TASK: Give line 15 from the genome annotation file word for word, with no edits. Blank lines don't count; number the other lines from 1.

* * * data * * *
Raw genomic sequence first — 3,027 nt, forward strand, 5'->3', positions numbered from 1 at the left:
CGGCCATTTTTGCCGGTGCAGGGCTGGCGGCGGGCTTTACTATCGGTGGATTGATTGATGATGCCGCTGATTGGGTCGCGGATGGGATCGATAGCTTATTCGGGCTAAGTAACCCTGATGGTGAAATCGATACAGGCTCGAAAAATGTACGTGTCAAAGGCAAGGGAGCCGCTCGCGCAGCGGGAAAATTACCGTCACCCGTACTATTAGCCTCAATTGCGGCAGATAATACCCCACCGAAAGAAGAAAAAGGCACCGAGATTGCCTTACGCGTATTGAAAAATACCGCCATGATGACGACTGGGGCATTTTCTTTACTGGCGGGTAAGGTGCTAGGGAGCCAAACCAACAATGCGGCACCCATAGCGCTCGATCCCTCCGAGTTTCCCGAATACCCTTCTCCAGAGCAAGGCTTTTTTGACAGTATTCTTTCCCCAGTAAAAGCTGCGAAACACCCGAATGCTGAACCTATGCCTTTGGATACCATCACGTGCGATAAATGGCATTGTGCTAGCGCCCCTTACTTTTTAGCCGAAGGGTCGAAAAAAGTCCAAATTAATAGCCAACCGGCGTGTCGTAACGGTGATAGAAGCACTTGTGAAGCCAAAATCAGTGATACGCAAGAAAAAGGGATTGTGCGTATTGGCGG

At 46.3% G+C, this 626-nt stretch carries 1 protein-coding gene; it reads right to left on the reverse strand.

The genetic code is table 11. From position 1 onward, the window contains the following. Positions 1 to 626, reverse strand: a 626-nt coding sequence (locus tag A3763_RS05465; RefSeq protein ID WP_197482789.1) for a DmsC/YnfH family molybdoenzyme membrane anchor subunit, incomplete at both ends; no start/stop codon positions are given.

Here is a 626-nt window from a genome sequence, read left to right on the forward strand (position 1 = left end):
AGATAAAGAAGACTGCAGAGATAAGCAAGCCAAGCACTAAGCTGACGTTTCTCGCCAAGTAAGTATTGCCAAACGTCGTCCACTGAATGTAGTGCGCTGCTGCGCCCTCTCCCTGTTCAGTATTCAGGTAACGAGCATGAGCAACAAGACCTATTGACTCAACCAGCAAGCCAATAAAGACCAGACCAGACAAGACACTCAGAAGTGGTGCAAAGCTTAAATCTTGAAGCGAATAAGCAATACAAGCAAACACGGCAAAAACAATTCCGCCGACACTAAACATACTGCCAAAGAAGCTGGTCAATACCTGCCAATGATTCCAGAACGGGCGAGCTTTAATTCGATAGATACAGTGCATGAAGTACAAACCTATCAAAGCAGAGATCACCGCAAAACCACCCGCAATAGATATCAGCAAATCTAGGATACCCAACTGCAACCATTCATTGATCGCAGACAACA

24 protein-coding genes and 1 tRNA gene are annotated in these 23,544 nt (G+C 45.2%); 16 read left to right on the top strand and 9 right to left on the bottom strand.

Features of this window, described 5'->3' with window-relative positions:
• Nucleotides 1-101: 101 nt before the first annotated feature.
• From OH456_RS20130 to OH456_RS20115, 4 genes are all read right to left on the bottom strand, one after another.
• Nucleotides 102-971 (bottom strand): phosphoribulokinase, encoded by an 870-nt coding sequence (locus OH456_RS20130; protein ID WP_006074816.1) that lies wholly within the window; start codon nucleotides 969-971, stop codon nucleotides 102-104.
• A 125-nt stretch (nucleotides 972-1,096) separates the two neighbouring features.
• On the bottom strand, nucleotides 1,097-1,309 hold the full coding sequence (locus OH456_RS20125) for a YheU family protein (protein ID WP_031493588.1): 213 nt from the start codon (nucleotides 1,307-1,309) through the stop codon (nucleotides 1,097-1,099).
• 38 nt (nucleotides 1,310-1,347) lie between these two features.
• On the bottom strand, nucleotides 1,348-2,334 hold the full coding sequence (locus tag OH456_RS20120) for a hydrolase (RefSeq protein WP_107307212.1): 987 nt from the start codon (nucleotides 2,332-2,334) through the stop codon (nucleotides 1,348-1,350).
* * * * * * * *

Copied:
• On the bottom strand, nucleotides 1,348-2,334 hold the full coding sequence (locus tag OH456_RS20120) for a hydrolase (RefSeq protein WP_107307212.1): 987 nt from the start codon (nucleotides 2,332-2,334) through the stop codon (nucleotides 1,348-1,350).